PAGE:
Royal Institution Christmas Lectures 2007
Dr Hugh Montgomery begins the first of this year's lectures with a group of audience volunteers in a mock-up of an airliner cruising at 29,500 feet. Simulating a window blow-out the volunteers need to don their oxygen masks as quickly as possible. Every breath at 29,500 feet has two-thirds less oxygen than it does at sea level. Dr Montgomery explains that unlike food, we can't store oxygen. We need a continuous supply of it. Without oxygen we lose consciousness within 90 seconds and can die within 5 minutes.
Why we need Oxygen
To demonstrate why we need oxygen, Dr Montgomery asks his young audience to stand, raise their arms and jump in the air shouting "Merry Christmas". While this appears frivolous, it demonstrates that they are doing mechanical work. Even sitting, your muscles are working to keep you upright, your heart is pumping blood round your body. All of this is work and all it takes energy.
Your body is also doing chemical work, its turning one molecule into another, it moving one molecule from one place to another. Its also doing electrical work, your brain is fizzing with electrical activity. All of this work needs energy. That energy comes from burning fuel and you burn that fuel with oxygen which is why you need it.
Why then, do we have so much less oxygen at high altitudes? This is demonstrated using a simple frame to hold foam blocks representing air with red dots representing oxygen molecules. At the summit of Mount Everest, roughly two-thirds of the atmosphere is beneath you and all of that is weighing down on the molecules beneath. When the air is compressed, any given volume of air will contain more oxygen than the less compressed air found at higher altitudes. Lack of oxygen leads to lack of energy.
There must be some trick to it, because we hear of people who climb to the summit of Mount Everest.
We are introduced to Dr Sundeep Dhillon who has scaled Mount Everest twice. He claims that his body has adapted to cope with the thinner air.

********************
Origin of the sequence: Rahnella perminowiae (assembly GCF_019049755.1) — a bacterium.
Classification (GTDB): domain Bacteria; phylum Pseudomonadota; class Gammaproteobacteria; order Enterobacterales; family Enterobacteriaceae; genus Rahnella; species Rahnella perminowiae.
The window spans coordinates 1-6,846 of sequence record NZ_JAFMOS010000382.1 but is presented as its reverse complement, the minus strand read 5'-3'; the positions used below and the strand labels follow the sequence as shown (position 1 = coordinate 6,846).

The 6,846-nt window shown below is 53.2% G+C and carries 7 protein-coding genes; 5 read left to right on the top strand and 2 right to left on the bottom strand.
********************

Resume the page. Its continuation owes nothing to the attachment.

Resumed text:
While the lecture pauses for a break, Dr Montgomery poses the question:
How many cells are there in your body that burn oxygen?
- 100 million cells
- 100 billion cells
- 100 trillion cells
After the break he reveals:
- There are 100 million light-receiving cells at the back of your eye.
- Your brain alone contains 100 billion cells
- Your body contains 100 trillion cells, every one of which needs to burn oxygen
A Breath of Fresh Air
Air is drawn into the body through the nose and mouth. You may think of your airways as just simple pipes. They're actually very sophisticated and do a number of different things.
The first thing they do is filter the air. You have hairs in your nose that trap soot, pollen and other particles and stop them from getting to your lungs. All of the airways are lined with mucus to trap further particles. These are driven back by tiny hairs called cilia. They also warm and moisturise the air.
The lungs are composed of of fine, tiny tubes which end in small balloons, tiny air sacs There are 300 million of these in each lung. Its through these that oxygen reaches the bloodstream.
We are shown an electron microscope image of an alveoli or air sac in the lung. The walls of the alveoli are only 7 millionths of a millimetre thick, so the oxygen can diffuse very easily into the blood. A red blood cell contains something called haemoglobin which is what carries the oxygen Every molecule of haemoglobin can carry four oxygen molecules. There are 280 million haemoglobin molecules in every red blood cell and 5 billion red blood cells in every litre of blood.
One of the adaptations Sundeep's body has made for high altitude air, is to produce more red blood cells. Up to 60% of Sundeep's blood is made up of red blood cells, where the normal person is nearer 40%
Your heart is effectively four pumps and between each of these pumps are valves to make sure the blood flows in one direction only. As these valves close they make the noise we know as our heartbeat. The heart is solid muscle and is the most extraordinary endurance machine. Sitting at rest its beating sixty time a minute and pumps over 7,000 litres of blood a day.
The heart is a pump and as such it produces intermittent flow. However, the body cells need a continuous supply of oxygen. The aorta is a flexible pipe that stores energy with every pulse and the subsequent narrow blood vessels provide resistance smoothing the flow.
We take another break and are set the following question:
What is the length of the small blood vessels in your body?
- 93 kilometres
- 93 hundred kilometres
- 93 thousand kilometres
The answer is a startling 93 thousand kilometres.
One of the other adaptations Sundeep's body makes for high altitudes is to sprout even more small blood vessels.
The blood is sent around the whole body to a mass of small capillaries, but what is the oxygen for? This is down to a very interesting piece of biology. Around 1.5 million years ago, our cellular ancestors picked up a germ, a bacterium really. That bacterium was a very strange creature becuase it could burn oxygen to make fuel. That germ is still in our bodies now, in every single one of our cells. They're called mitochondria. Inside is a membrane and we are shown a model of this.
When we eat food it undergoes a number of chemical reactions, the net result of which is that we push hydrogen atoms through this membrane. The oxygen in out blood reacts with the hydrogen to produce water and energy. This energy is known as ATP.